Signs of the Times - February 2013 - (Page 62)

Pursuing a Different Rout A relative newcomer shares his thoughts, hopes and experiences. By Gary Johnson In our December 2012 issue (see page 64), we featured some of the winners in the United State Sign Council’s annual Sign Design Contest. The Best of Show award went to Gary Johnson (The Great American Sign Co., Basking Ridge, NJ) for a whimsical, routed sign that could make any Scrooge smile. We were pleased to meet Gary at the USSC Sign World Intl. tradeshow in Atlantic City in early December, and he readily agreed to share his experience, hopes, thoughts and practices with regard to routing. Gary readily admits his equipment is “old,” but he aspires to own better equipment, such as a MultiCam 3000. Nonetheless, he can still produce exquisite work. Gary Johnson is quick to spread around the credit. Despite his success, as indicated above, when questioned, he mostly talks about all the people who have helped him along the way. Being teachable is one of the most valuable character traits anyone can have. F or my first five years in business, I ran a vinyl shop. Then, in 2005, I attended a beginner carving workshop at Sign World. The instructor, Jay Cooke (from Stowe, VT) made it look so easy and fun, I just had to try it. Oddly enough, I had my first opportunity just a month later when a local college wanted to replace its peeling entrance signs. At the time, Jay had an instructional CD, which I quickly purchased. I studied each demonstration until I was confident enough to pick up the chisels. The signs turned out great and, as a result, what began as a three-sign job, turned into a 10-sign job. A rival university in the same town was so impressed with the signs, they contracted me to make seven 62 SIGNS OF THE TIMES / FEBRUARY 2013 / carved signs for them, along with hundreds of parking, directional and building signs. At this point, the volume was too high to handcarve, but I couldn’t afford a CNC router, so I subcontracted work to a friend, Chris Stone at Stone Graphics (Farmingdale, NJ).  When Chris himself got too busy to handle my overflow, he suggested that I purchase a used Gerber Dimension 200 router he’d seen advertised.  I took a look and bought it on the spot for $6,000. I learned to use it by reuniting with Jay up in Stowe. He no longer had his Vermont Sign School, but he agreed to tutor me over a long weekend. Jay got me off the ground with Gerber Artpath software, but after that, it was all trial and error.  It took some time to get everything set up and working properly, and so the router sat unused for several months until my wife’s office needed some flat-cut letters in a rush. I knew I could handle that, so I reviewed all my notes and powered everything up, and it cut the PVC letters like butter. With that, I caught the bug, and I was spending weekends making samples to inspire my customers. I remember making three identical 30-in. college seals on spec because I was convinced the university would fall in love with them. It was a typical college seal with the college name in a circle around a crest. I made the university’s name 23K goldleaf prismatic, surrounding a hand-carved crest with ribbon. I sold the first one to my customer for $700. They loved it so much, I sold the second one six months later for $1,400, and the third one, which sat proudly in my showroom for a year, I sold for $2,000. Last year, the University changed the seal, and now that same seal is back in my showroom, looking as good as the day I made it.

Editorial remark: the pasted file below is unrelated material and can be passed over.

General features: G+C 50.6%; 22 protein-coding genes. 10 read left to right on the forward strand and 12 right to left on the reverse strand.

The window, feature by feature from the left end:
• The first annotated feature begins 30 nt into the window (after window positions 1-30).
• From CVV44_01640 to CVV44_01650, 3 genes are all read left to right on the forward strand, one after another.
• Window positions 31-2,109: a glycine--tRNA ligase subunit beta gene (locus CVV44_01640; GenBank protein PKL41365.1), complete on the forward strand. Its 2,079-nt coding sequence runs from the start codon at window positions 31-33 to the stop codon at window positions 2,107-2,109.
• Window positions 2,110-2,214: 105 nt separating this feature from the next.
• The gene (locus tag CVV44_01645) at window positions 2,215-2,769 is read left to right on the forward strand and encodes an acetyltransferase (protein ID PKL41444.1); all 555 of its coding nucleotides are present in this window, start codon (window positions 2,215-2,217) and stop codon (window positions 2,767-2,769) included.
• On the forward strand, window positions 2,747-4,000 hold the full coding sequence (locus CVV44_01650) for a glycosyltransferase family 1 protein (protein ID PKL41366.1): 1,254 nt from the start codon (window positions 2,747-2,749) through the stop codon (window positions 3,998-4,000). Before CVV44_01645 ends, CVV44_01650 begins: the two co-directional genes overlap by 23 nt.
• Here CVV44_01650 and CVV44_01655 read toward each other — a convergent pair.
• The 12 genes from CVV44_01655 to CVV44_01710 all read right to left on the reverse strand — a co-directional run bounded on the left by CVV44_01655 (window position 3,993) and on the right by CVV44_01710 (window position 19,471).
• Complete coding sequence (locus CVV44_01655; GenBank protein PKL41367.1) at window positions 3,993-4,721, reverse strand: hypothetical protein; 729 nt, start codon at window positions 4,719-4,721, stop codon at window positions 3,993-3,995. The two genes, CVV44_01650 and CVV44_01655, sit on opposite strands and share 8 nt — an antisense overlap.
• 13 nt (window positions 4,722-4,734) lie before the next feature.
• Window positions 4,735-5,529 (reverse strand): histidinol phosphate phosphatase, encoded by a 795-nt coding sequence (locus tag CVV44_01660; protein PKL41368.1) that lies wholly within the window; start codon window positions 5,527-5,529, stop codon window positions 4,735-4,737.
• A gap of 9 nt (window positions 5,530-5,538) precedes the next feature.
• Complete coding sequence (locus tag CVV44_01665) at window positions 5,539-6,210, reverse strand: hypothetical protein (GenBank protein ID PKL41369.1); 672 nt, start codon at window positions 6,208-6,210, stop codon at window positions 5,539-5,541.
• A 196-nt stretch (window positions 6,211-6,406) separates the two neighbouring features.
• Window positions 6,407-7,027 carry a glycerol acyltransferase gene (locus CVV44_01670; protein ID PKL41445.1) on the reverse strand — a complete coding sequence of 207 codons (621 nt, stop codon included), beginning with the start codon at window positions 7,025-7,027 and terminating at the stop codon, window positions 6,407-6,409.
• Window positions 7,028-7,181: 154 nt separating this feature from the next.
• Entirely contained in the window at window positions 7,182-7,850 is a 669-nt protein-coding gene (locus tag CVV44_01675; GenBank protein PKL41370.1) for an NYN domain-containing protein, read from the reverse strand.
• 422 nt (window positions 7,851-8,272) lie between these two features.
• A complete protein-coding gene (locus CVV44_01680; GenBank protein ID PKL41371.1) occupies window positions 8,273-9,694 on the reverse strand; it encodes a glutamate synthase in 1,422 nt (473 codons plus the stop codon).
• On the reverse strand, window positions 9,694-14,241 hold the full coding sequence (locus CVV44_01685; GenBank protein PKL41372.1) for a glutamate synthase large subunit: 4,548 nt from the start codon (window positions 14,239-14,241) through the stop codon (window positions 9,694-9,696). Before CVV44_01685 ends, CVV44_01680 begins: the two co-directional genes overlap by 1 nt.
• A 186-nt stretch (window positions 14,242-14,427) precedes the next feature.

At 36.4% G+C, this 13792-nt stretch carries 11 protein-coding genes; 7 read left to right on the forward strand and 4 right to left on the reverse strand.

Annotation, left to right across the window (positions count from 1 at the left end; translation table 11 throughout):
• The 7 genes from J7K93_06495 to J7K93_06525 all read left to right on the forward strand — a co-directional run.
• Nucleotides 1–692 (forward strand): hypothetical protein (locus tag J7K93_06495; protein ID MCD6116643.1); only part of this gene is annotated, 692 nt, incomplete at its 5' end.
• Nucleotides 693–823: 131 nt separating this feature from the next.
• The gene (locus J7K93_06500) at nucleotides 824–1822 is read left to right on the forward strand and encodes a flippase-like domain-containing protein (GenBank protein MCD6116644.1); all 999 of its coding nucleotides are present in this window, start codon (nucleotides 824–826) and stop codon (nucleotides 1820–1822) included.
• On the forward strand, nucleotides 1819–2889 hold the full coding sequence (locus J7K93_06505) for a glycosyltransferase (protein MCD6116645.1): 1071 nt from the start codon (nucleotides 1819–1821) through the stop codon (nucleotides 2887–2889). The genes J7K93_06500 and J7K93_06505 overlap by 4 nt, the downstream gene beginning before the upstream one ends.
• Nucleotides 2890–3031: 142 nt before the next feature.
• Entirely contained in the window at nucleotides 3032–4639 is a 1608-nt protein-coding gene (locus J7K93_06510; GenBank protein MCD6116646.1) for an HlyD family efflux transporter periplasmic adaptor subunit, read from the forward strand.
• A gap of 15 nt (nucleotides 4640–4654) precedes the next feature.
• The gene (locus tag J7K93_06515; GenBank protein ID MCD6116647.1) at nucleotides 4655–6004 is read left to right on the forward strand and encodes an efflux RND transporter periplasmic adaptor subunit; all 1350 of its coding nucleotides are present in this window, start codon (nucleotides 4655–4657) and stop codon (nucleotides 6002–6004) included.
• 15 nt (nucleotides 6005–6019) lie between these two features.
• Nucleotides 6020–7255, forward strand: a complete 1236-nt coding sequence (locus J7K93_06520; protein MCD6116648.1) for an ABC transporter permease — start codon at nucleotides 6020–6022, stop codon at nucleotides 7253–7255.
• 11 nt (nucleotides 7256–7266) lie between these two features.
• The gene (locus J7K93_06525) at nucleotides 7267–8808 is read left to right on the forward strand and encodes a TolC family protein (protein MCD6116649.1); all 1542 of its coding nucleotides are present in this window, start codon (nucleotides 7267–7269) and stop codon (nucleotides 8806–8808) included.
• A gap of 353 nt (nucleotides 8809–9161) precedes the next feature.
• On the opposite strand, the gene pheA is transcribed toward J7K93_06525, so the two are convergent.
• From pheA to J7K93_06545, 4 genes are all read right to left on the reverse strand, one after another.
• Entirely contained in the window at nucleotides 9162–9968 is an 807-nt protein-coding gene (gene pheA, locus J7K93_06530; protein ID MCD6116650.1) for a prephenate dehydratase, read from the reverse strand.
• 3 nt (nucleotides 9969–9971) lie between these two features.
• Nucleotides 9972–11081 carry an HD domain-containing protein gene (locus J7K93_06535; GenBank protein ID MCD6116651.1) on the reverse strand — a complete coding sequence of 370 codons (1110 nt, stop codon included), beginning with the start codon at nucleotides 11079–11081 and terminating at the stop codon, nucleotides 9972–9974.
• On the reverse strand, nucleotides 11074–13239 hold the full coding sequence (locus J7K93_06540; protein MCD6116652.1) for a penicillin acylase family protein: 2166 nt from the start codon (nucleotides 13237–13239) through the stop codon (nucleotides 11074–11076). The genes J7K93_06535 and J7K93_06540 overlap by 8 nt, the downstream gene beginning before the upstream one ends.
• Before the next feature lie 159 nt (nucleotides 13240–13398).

Table of Contents for the Digital Edition of Signs of the Times - February 2013

Signs of the Times - February 2013
ST Update
Technology Update
Vinyl Apps
Strictly Electric
LED Update
Software Update
Technology Review
Technology Review
Sign Museum News
New Products
Dressed to Impress
Uniqlo’s In-store Digital Signage
Pursuing a Different Rout
Word on the Street Signs
Industry News
Advertising Index
Editorially Speaking

Signs of the Times - February 2013